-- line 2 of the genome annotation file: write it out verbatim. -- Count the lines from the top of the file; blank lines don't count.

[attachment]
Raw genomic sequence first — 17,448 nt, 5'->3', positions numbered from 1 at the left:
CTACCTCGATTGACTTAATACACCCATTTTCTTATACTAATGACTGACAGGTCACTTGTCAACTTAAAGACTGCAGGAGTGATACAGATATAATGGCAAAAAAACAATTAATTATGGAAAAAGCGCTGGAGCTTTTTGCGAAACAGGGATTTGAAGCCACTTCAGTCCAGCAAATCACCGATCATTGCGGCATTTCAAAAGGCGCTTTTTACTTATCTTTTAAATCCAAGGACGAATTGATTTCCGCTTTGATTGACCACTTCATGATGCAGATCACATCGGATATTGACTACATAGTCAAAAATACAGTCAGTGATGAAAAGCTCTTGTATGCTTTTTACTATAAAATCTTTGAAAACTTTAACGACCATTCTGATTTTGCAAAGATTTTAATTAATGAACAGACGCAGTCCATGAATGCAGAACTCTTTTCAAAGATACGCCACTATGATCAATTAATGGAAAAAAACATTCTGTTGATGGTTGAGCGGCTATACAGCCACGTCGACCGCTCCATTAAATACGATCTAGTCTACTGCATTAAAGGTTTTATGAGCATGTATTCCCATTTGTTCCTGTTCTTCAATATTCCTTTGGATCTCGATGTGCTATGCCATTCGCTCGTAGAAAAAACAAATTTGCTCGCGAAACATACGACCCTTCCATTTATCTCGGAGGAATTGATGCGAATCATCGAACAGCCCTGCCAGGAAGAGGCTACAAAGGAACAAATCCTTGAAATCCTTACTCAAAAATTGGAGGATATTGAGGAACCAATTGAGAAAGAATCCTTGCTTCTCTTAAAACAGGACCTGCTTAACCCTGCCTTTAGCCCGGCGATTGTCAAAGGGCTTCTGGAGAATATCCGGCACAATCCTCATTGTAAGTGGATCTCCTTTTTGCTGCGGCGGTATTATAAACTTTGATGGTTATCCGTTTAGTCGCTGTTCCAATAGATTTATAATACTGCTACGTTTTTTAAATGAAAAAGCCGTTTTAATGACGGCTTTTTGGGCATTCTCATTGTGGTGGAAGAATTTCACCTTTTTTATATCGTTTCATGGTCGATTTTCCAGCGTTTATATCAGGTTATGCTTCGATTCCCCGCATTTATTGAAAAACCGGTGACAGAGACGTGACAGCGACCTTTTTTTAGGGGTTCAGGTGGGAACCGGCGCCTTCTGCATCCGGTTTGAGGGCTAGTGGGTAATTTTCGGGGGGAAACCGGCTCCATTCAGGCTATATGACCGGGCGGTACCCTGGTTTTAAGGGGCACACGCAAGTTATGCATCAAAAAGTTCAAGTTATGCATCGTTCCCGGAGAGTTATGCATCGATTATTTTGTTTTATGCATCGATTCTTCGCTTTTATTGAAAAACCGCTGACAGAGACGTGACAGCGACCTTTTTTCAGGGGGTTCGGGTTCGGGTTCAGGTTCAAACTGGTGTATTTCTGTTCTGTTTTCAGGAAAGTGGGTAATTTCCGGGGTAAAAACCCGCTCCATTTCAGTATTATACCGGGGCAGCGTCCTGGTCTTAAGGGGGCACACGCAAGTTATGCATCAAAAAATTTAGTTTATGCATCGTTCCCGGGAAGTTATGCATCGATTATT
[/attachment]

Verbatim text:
CTACCTCGATTGACTTAATACACCCATTTTCTTATACTAATGACTGACAGGTCACTTGTCAACTTAAAGACTGCAGGAGTGATACAGATATAATGGCAAAAAAACAATTAATTATGGAAAAAGCGCTGGAGCTTTTTGCGAAACAGGGATTTGAAGCCACTTCAGTCCAGCAAATCACCGATCATTGCGGCATTTCAAAAGGCGCTTTTTACTTATCTTTTAAATCCAAGGACGAATTGATTTCCGCTTTGATTGACCACTTCATGATGCAGATCACATCGGATATTGACTACATAGTCAAAAATACAGTCAGTGATGAAAAGCTCTTGTATGCTTTTTACTATAAAATCTTTGAAAACTTTAACGACCATTCTGATTTTGCAAAGATTTTAATTAATGAACAGACGCAGTCCATGAATGCAGAACTCTTTTCAAAGATACGCCACTATGATCAATTAATGGAAAAAAACATTCTGTTGATGGTTGAGCGGCTATACAGCCACGTCGACCGCTCCATTAAATACGATCTAGTCTACTGCATTAAAGGTTTTATGAGCATGTATTCCCATTTGTTCCTGTTCTTCAATATTCCTTTGGATCTCGATGTGCTATGCCATTCGCTCGTAGAAAAAACAAATTTGCTCGCGAAACATACGACCCTTCCATTTATCTCGGAGGAATTGATGCGAATCATCGAACAGCCCTGCCAGGAAGAGGCTACAAAGGAACAAATCCTTGAAATCCTTACTCAAAAATTGGAGGATATTGAGGAACCAATTGAGAAAGAATCCTTGCTTCTCTTAAAACAGGACCTGCTTAACCCTGCCTTTAGCCCGGCGATTGTCAAAGGGCTTCTGGAGAATATCCGGCACAATCCTCATTGTAAGTGGATCTCCTTTTTGCTGCGGCGGTATTATAAACTTTGATGGTTATCCGTTTAGTCGCTGTTCCAATAGATTTATAATACTGCTACGTTTTTTAAATGAAAAAGCCGTTTTAATGACGGCTTTTTGGGCATTCTCATTGTGGTGGAAGAATTTCACCTTTTTTATATCGTTTCATGGTCGATTTTCCAGCGTTTATATCAGGTTATGCTTCGATTCCCCGCATTTATTGAAAAACCGGTGACAGAGACGTGACAGCGACCTTTTTTTAGGGGTTCAGGTGGGAACCGGCGCCTTCTGCATCCGGTTTGAGGGCTAGTGGGTAATTTTCGGGGGGAAACCGGCTCCATTCAGGCTATATGACCGGGCGGTACCCTGGTTTTAAGGGGCACACGCAAGTTATGCATCAAAAAGTTCAAGTTATGCATCGTTCCCGGAGAGTTATGCATCGATTATTTTGTTTTATGCATCGATTCTTCGCTTTTATTGAAAAACCGCTGACAGAGACGTGACAGCGACCTTTTTTCAGGGGGTTCGGGTTCGGGTTCAGGTTCAAACTGGTGTATTTCTGTTCTGTTTTCAGGAAAGTGGGTAATTTCCGGGGTAAAAACCCGCTCCATTTCAGTATTATACCGGGGCAGCGTCCTGGTCTTAAGGGGGCACACGCAAGTTATGCATCAAAAAATTTAGTTTATGCATCGTTCCCGGGAAGTTATGCATCGATTATT